I hasten to observe that this my biggest complaint has to do with something that is a problem with Microsoft Word for Mac. It is not a problem with Accordance, which has been nothing but impressive. I also hasten to add that I still love BibleWorks and find it to be nothing but impressive. I have found the two programs comparable in terms of search capacity. If I run up against a search that I don’t know how to do, someone knows how to do it, and a google search, or a scan of instructional material, or a phone call to a knowledgeable friend quickly resolves the difficulty. I would also observe that in my years of working from Greek, Hebrew, and Aramaic to teach and preach the Bible and write articles, books, and reviews, I simply have not needed to do that many complicated searches. Most searches are simple and straightforward. Admittedly, most of the time I am not doing technical grammatical work, but neither are most of the people using these programs. So I am confident that BibleWorks and Accordance can both do whatever you need them to do in the way of smart searches. Let me say, too, that the best way to learn the way words are used and how grammatical constructions work is not to spend a lot of time doing searches with powerful Bible software but to spend a lot of time reading and re-reading the biblical texts in the original languages.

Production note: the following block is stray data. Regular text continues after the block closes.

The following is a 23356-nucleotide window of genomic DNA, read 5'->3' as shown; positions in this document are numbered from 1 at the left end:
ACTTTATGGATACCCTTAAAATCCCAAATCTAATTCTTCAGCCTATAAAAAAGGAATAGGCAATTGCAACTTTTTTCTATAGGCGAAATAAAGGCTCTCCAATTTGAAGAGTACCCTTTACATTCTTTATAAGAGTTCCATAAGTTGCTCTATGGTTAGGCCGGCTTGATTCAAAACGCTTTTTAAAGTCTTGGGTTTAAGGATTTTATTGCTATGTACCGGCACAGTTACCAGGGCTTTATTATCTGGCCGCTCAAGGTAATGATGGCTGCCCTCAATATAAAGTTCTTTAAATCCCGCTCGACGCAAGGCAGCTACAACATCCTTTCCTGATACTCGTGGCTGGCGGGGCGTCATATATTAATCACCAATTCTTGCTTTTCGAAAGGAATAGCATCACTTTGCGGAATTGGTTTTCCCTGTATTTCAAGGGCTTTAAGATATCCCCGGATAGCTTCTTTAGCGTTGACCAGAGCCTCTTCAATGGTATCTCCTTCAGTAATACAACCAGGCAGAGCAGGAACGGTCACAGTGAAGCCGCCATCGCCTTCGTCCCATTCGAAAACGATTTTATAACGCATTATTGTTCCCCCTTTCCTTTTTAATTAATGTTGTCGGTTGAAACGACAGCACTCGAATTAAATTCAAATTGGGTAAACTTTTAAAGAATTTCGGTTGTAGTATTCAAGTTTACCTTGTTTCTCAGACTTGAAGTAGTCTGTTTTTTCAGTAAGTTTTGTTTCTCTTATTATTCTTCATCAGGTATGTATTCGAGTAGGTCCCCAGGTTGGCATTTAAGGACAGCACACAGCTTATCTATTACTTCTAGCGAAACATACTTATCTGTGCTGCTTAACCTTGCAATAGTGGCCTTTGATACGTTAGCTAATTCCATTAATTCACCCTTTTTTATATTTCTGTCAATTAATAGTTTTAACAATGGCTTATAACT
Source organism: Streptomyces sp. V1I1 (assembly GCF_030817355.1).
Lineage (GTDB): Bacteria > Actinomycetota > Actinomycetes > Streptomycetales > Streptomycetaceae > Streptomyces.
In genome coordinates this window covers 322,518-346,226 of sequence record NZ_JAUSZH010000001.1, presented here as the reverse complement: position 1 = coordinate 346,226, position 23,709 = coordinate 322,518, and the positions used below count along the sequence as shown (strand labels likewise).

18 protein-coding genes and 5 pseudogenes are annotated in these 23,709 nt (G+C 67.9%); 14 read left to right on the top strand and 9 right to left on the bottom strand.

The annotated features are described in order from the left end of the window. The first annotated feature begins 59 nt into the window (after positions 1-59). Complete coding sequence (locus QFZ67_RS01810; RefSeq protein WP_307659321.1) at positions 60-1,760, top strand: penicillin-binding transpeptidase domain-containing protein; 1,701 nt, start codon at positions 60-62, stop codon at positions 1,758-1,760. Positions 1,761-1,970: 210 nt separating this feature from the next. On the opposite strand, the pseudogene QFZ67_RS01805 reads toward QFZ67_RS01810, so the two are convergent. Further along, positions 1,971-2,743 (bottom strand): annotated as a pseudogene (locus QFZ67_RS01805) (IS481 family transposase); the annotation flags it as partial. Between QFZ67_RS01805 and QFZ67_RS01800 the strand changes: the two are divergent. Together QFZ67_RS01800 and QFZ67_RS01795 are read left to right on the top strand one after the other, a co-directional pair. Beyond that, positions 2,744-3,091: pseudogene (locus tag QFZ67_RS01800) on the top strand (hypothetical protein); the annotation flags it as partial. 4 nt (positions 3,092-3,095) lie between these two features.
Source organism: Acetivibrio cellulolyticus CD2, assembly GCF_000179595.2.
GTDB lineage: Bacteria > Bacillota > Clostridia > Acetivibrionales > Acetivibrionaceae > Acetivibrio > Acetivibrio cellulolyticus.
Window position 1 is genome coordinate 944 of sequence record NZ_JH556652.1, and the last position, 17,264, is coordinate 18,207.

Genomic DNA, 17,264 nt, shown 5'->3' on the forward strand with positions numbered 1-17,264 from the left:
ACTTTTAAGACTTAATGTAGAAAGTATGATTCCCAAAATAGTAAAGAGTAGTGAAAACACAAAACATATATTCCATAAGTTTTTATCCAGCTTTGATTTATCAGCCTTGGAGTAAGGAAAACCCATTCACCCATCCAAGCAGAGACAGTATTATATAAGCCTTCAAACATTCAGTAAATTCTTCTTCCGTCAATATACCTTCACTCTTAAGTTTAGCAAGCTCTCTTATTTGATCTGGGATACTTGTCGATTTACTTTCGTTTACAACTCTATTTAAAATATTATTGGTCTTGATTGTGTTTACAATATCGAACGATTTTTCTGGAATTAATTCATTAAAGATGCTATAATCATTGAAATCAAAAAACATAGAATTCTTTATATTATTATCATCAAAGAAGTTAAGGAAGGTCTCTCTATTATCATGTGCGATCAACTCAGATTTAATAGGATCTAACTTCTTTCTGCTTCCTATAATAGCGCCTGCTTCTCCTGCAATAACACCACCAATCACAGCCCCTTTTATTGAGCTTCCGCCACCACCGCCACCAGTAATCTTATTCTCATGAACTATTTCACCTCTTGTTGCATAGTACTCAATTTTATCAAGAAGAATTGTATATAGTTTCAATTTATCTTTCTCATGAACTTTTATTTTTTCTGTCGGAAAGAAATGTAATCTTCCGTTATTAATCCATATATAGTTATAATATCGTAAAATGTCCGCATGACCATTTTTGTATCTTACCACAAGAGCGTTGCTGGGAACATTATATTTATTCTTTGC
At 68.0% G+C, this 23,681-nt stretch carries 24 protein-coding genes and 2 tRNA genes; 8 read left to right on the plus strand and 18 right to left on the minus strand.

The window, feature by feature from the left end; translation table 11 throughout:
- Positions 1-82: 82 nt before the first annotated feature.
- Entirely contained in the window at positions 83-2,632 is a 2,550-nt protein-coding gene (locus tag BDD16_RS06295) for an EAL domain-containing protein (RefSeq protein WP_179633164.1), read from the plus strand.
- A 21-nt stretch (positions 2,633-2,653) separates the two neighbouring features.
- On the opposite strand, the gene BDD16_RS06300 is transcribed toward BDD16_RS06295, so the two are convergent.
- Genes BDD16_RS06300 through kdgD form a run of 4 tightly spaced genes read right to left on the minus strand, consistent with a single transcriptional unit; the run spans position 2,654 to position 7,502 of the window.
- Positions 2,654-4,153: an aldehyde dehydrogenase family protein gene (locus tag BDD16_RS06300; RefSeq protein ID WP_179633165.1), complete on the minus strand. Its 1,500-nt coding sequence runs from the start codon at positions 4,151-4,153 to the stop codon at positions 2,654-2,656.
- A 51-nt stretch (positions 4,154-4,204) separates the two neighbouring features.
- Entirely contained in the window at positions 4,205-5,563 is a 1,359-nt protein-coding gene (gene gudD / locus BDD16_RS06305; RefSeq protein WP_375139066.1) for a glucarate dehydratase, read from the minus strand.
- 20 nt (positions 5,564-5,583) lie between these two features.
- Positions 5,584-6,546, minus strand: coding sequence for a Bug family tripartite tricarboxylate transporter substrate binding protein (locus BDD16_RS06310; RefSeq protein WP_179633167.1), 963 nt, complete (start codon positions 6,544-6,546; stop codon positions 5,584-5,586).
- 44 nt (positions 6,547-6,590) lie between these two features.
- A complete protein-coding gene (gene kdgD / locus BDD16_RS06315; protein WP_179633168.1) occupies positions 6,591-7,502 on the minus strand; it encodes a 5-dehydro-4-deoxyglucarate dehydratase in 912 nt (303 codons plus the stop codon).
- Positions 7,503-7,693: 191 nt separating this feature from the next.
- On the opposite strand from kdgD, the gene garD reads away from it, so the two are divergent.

What most excites me about Accordance is the way it grants access to the earliest manuscripts of the New Testament. Not only can the high-resolution photographs of the manuscripts taken by Dan Wallace and his team at the Center for the Study of New Testament Manuscripts (CSNTM) be integrated into Accordance, Accordance has fully tagged, fully searchable transcriptions of the NT text of Codex Vaticanus, Codex Sinaiticus, Codex Alexandrinus, Codex Washingtonensis, and the NT Papyri from Comfort and Barrett. At some point I read of an NT scholar in the 1800s who tried to access the NT exclusively from the manuscripts. That possibility is now open not just to those who live near a library with manuscripts but to all who have Accordance. And the tagged and searchable texts hold out astonishing promise for the study of, among other things, the nomina sacra. Reading the text from the photos in Accordance will do more for one’s understanding of the challenges involved in the task of NT text criticism than countless books and articles on the topic could ever accomplish. The images are clear and legible, but not everything appears on them. For instance, take a look at the photographs of 1 Corinthians 14 from Codex Vaticanus provided by Philip B. Payne here. Not as much can be seen in the CSNTM photograph of a facsimile of Vaticanus provided here. This, of course, is not Accordance’s fault, as they are simply integrating the CSNTM photographs.

The pricetag on both Mac and Accordance may be high, but the treasures yielded are priceless. The unique ability to search a fully tagged text of the earliest manuscripts of the NT is astonishing and unprecedented, and to my knowledge Accordance provides the only way to do it. Proverbs 16:16 insists that wisdom and understanding are better than silver and gold. Accordance Bible Software is definitely a means to wisdom and understanding, limited only by the capacity of the human who makes use of it.